Port Erin is the south of the Isle of Man's main town surrounded by stunning sandy beaches and some of the island's best walking trails. A popular watering hole since the Victorian era, Port Erin is a stop along the steam railway and easily reached from capital Douglas either by railway or via the A5/ A7. Ronaldsway Airport in the south of the island near Castletown is also within easy reach.
Visit The Sound Visitor Centre in nearby Port St Mary from which there are spectacular panoramic views of the surrounding coast plus an on-site cafe and visitor centre exploring the history of the Calf of Man area with plenty of detail on the many shipwrecks off this stretch of tidal coast.
The coastal waters around the Sound of Man with rocky islet 'Kitterland' are famous for their wildlife, particularly many coastal birds. The old farm on the island is a base for extensive bird monitoring and on any visit expect to see a diverse range of wildlife and plants, including possible sightings of Manx Shearwater.
A cultural hub on the Isle of Man, The Erin Arts Centre hosts one of the island's most famous annual events - the Mananan International Festival of Music ranked as one of Britain's finest.
The landscape of the Meayll Peninsula is a rugged mass of geological formations, with carved enclaves in the rocks making perfect havens for sea birds. The area around Spanish Head and Black Head approaching the Sound tidal waters and the Calf of Man itself is dotted with ancient burial grounds. The Calf of Mann is a vast 616 acre Island off the south westerly tip of the Isle of Man. In the Sound waters Kitterland, or small islets protrude out of the waters, where many a ship has come a cropper!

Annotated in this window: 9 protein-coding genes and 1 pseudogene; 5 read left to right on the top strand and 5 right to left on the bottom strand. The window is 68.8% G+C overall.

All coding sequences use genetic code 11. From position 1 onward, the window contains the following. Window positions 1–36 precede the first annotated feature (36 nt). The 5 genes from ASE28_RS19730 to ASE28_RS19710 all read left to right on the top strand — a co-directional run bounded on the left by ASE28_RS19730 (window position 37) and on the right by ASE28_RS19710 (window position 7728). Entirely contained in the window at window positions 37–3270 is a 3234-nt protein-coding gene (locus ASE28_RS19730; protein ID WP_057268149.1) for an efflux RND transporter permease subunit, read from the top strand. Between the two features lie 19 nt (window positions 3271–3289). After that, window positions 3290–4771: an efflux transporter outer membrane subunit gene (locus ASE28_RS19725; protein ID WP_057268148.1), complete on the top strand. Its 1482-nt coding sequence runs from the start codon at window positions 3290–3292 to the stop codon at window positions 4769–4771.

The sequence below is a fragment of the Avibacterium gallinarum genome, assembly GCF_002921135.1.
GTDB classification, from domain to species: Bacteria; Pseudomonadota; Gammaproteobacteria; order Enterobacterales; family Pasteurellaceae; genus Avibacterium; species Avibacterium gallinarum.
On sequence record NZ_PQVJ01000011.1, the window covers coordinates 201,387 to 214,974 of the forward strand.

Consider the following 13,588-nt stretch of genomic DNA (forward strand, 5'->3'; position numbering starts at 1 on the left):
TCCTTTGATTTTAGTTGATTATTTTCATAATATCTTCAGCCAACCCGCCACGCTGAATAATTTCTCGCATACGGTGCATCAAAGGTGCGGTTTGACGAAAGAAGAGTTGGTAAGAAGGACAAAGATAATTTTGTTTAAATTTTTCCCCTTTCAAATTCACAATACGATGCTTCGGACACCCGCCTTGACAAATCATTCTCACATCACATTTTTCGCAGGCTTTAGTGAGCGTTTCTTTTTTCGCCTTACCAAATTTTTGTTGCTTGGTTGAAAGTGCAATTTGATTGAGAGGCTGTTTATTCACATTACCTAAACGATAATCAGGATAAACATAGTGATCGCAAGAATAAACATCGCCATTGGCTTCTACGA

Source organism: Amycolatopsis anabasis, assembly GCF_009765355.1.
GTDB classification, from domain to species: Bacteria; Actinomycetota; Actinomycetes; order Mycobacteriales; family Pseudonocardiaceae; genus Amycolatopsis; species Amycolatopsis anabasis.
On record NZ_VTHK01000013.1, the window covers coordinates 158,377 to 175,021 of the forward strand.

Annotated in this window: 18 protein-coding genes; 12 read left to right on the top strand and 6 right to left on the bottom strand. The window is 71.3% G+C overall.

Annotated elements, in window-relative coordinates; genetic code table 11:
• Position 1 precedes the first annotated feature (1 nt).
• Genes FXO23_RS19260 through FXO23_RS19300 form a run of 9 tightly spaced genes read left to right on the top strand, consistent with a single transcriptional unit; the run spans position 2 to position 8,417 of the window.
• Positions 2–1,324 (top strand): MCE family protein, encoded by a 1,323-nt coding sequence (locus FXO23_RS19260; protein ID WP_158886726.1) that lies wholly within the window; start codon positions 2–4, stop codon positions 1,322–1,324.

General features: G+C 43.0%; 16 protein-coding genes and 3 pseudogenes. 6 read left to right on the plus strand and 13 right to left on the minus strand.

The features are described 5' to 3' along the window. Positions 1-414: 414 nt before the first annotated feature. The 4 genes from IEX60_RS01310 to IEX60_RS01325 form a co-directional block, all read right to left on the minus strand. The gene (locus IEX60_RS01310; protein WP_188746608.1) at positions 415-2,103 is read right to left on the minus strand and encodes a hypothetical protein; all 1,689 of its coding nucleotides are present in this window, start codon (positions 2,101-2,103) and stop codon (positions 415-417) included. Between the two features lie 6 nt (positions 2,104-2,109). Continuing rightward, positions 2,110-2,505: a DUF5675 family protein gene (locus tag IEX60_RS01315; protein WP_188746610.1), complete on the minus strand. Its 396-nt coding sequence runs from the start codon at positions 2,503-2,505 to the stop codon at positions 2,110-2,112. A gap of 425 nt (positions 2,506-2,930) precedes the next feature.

Start your exploration of this historic and beautiful natural environment at the Sound Visitor Centre in Port St Mary which is free to enter, and open all year round. This centre has been carefully designed to blend in with the landscape, and offers the perfect base to grab refreshments, information and take in spectacular panoramic views of the Calf of Man and surrounds. Perfect for seal watching as well!!
Boat trips to the Calf of Man are from Port Erin and Port St Mary. Information on these trips can be found in the harbours of the two towns. The cliffs are meccas for breeding birds including kittiwake, Common Guillemot, Shag, Razorbill and Fulmar. A large Bird Observatory sits right in the centre of the island. Other wildlife to look out for include Grey seals visible all year round of the waters of the Calf of Man.
The Norse 'Kalfr', the Manx Yn Cholloo, or known to us as The Calf of Man is an island of 250 hectares. Evidence of farming over the last couple of centuries is there on the Calf. Once considerable livestock roamed the island now only one breed of rare Manx sheep remain. This wonder of nature is the remains of land masses colliding, with the soil on the Calf a result of sediments left by retreating ice which covered this area during the ice age.
The first two lighthouses on the Calf were first lit in 1818, designed in synch to point down and illuminate the dreaded Chicken Rock tidal reef zone, just 1 mile south of the Calf. Eventually by 1875 a lighthouse was placed on Chicken Rock itself. Although damaged by fire in 1960, it still shines it's light.
Yet another lighthouse was completed in 1968 on the Calf, constructed by the Northern Lighthouse board and it's this one that is the main functioning lighthouse. Take time to view these lighthouses, and the deserted 'Jane's House'. The 1878 farmhouse now serves as the Bird Sanctuary. Visitors should be aware that there are no toilet or catering facilities on the Calf of Man and no dogs allowed. Weather can be changeable so bring warm clothes and your own supplies on your trip!